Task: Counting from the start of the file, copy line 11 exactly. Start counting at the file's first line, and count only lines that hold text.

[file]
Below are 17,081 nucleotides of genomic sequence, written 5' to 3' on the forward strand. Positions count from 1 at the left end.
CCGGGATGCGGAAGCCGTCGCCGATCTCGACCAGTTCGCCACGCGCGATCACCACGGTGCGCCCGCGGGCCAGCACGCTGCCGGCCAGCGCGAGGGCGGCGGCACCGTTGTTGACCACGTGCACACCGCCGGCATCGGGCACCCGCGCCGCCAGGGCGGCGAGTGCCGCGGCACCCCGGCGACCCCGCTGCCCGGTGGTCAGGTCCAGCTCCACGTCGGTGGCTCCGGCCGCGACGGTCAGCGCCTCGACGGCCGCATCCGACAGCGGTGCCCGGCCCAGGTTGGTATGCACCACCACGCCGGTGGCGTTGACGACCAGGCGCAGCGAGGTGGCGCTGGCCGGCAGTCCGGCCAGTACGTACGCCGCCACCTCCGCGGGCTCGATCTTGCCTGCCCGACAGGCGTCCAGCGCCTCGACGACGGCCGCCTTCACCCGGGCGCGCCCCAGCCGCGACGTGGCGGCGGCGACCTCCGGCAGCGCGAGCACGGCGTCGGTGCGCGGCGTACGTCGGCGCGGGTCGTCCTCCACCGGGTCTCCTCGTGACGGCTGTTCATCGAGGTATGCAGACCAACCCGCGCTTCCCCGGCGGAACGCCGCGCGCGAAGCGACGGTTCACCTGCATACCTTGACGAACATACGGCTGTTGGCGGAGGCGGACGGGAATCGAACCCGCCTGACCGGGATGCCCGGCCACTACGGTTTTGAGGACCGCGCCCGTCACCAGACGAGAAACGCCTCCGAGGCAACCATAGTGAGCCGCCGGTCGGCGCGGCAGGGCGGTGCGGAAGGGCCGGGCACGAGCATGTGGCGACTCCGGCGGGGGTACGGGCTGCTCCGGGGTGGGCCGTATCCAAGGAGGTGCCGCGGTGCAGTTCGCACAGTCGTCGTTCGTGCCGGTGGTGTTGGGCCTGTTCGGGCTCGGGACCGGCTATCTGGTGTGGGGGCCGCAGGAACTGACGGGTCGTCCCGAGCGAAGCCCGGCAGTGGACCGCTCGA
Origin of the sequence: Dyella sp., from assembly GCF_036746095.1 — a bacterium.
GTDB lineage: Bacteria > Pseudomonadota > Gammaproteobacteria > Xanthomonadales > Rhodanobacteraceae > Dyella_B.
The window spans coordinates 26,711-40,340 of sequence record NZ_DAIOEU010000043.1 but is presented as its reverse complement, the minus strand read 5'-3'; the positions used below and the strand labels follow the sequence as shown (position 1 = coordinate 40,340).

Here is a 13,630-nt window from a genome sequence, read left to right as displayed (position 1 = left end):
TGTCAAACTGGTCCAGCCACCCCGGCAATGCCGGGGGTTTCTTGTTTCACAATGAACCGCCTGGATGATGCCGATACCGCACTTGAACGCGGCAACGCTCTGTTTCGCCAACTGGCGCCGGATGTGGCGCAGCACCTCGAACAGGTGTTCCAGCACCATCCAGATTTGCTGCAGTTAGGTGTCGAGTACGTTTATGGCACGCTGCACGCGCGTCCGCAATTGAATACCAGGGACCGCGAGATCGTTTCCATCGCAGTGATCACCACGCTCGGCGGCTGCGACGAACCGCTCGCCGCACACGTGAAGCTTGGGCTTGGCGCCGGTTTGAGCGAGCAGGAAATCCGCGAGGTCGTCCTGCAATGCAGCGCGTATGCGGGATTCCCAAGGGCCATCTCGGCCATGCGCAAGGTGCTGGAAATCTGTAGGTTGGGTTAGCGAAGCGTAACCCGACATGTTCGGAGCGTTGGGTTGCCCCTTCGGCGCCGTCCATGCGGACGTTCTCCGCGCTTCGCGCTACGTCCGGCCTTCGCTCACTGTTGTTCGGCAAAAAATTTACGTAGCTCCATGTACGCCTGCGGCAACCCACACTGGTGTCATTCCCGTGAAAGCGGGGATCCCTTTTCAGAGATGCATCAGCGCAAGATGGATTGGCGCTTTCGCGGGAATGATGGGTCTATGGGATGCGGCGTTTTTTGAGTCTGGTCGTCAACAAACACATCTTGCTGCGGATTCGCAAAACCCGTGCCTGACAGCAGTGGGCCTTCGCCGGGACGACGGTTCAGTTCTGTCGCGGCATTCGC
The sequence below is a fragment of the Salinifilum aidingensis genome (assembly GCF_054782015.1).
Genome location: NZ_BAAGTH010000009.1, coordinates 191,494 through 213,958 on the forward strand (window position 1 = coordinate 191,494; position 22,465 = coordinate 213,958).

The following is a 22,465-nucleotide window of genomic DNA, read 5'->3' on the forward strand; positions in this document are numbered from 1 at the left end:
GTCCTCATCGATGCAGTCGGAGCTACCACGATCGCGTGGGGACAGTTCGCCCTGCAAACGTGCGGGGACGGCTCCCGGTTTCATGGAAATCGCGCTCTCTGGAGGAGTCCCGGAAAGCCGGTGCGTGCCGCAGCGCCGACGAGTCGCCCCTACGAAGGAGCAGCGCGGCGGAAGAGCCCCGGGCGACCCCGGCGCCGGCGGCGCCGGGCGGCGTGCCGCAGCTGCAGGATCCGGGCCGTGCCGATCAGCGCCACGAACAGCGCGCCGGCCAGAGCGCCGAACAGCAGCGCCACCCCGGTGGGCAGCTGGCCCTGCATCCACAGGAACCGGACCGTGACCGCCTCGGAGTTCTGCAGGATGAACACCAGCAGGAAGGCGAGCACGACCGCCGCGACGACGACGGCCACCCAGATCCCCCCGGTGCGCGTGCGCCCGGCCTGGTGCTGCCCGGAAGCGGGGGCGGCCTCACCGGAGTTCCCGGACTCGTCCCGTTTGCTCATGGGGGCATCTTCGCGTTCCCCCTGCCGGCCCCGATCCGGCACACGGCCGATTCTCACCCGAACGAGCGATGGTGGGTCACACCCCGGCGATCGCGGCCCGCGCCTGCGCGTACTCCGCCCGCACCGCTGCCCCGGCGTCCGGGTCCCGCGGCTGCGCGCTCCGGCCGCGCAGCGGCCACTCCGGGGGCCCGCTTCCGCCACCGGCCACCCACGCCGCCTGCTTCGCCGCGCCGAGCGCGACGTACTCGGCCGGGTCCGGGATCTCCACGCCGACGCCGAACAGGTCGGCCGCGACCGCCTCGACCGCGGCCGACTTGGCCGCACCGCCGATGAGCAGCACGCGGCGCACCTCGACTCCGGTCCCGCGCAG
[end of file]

GTCCTCATCGATGCAGTCGGAGCTACCACGATCGCGTGGGGACAGTTCGCCCTGCAAACGTGCGGGGACGGCTCCCGGTTTCATGGAAATCGCGCTCTCTGGAGGAGTCCCGGAAAGCCGGTGCGTGCCGCAGCGCCGACGAGTCGCCCCTACGAAGGAGCAGCGCGGCGGAAGAGCCCCGGGCGACCCCGGCGCCGGCGGCGCCGGGCGGCGTGCCGCAGCTGCAGGATCCGGGCCGTGCCGATCAGCGCCACGAACAGCGCGCCGGCCAGAGCGCCGAACAGCAGCGCCACCCCGGTGGGCAGCTGGCCCTGCATCCACAGGAACCGGACCGTGACCGCCTCGGAGTTCTGCAGGATGAACACCAGCAGGAAGGCGAGCACGACCGCCGCGACGACGACGGCCACCCAGATCCCCCCGGTGCGCGTGCGCCCGGCCTGGTGCTGCCCGGAAGCGGGGGCGGCCTCACCGGAGTTCCCGGACTCGTCCCGTTTGCTCATGGGGGCATCTTCGCGTTCCCCCTGCCGGCCCCGATCCGGCACACGGCCGATTCTCACCCGAACGAGCGATGGTGGGTCACACCCCGGCGATCGCGGCCCGCGCCTGCGCGTACTCCGCCCGCACCGCTGCCCCGGCGTCCGGGTCCCGCGGCTGCGCGCTCCGGCCGCGCAGCGGCCACTCCGGGGGCCCGCTTCCGCCACCGGCCACCCACGCCGCCTGCTTCGCCGCGCCGAGCGCGACGTACTCGGCCGGGTCCGGGATCTCCACGCCGACGCCGAACAGGTCGGCCGCGACCGCCTCGACCGCGGCCGACTTGGCCGCACCGCCGATGAGCAGCACGCGGCGCACCTCGACTCCGGTCCCGCGCAG